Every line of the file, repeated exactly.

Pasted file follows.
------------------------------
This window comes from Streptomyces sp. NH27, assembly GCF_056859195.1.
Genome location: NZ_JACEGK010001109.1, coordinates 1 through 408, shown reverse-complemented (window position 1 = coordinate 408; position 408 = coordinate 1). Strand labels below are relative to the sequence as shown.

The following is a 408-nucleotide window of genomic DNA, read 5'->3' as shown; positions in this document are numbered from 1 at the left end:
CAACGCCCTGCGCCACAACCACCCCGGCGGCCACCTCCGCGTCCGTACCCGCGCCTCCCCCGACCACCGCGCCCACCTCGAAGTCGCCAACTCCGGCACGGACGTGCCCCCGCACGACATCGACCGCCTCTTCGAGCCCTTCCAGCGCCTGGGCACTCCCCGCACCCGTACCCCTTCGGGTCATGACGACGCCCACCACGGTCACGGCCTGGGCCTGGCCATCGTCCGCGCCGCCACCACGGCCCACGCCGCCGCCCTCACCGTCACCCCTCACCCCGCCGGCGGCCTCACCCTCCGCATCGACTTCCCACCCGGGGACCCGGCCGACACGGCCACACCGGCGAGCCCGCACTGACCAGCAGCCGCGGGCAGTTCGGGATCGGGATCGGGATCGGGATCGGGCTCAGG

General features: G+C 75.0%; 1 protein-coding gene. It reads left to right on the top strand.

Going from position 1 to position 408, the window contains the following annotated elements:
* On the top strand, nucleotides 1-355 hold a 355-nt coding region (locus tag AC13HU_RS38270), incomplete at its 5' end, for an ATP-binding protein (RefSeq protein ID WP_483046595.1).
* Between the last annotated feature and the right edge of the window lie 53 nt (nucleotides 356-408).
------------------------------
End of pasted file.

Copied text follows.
This window comes from Streptomyces sp. NH27, assembly GCF_056859195.1.
Genome location: NZ_JACEGK010001109.1, coordinates 1 through 408, shown reverse-complemented (window position 1 = coordinate 408; position 408 = coordinate 1). Strand labels below are relative to the sequence as shown.

The following is a 408-nucleotide window of genomic DNA, read 5'->3' as shown; positions in this document are numbered from 1 at the left end:
CAACGCCCTGCGCCACAACCACCCCGGCGGCCACCTCCGCGTCCGTACCCGCGCCTCCCCCGACCACCGCGCCCACCTCGAAGTCGCCAACTCCGGCACGGACGTGCCCCCGCACGACATCGACCGCCTCTTCGAGCCCTTCCAGCGCCTGGGCACTCCCCGCACCCGTACCCCTTCGGGTCATGACGACGCCCACCACGGTCACGGCCTGGGCCTGGCCATCGTCCGCGCCGCCACCACGGCCCACGCCGCCGCCCTCACCGTCACCCCTCACCCCGCCGGCGGCCTCACCCTCCGCATCGACTTCCCACCCGGGGACCCGGCCGACACGGCCACACCGGCGAGCCCGCACTGACCAGCAGCCGCGGGCAGTTCGGGATCGGGATCGGGATCGGGATCGGGCTCAGG

General features: G+C 75.0%; 1 protein-coding gene. It reads left to right on the top strand.

Going from position 1 to position 408, the window contains the following annotated elements:
* On the top strand, nucleotides 1-355 hold a 355-nt coding region (locus tag AC13HU_RS38270), incomplete at its 5' end, for an ATP-binding protein (RefSeq protein ID WP_483046595.1).
* Between the last annotated feature and the right edge of the window lie 53 nt (nucleotides 356-408).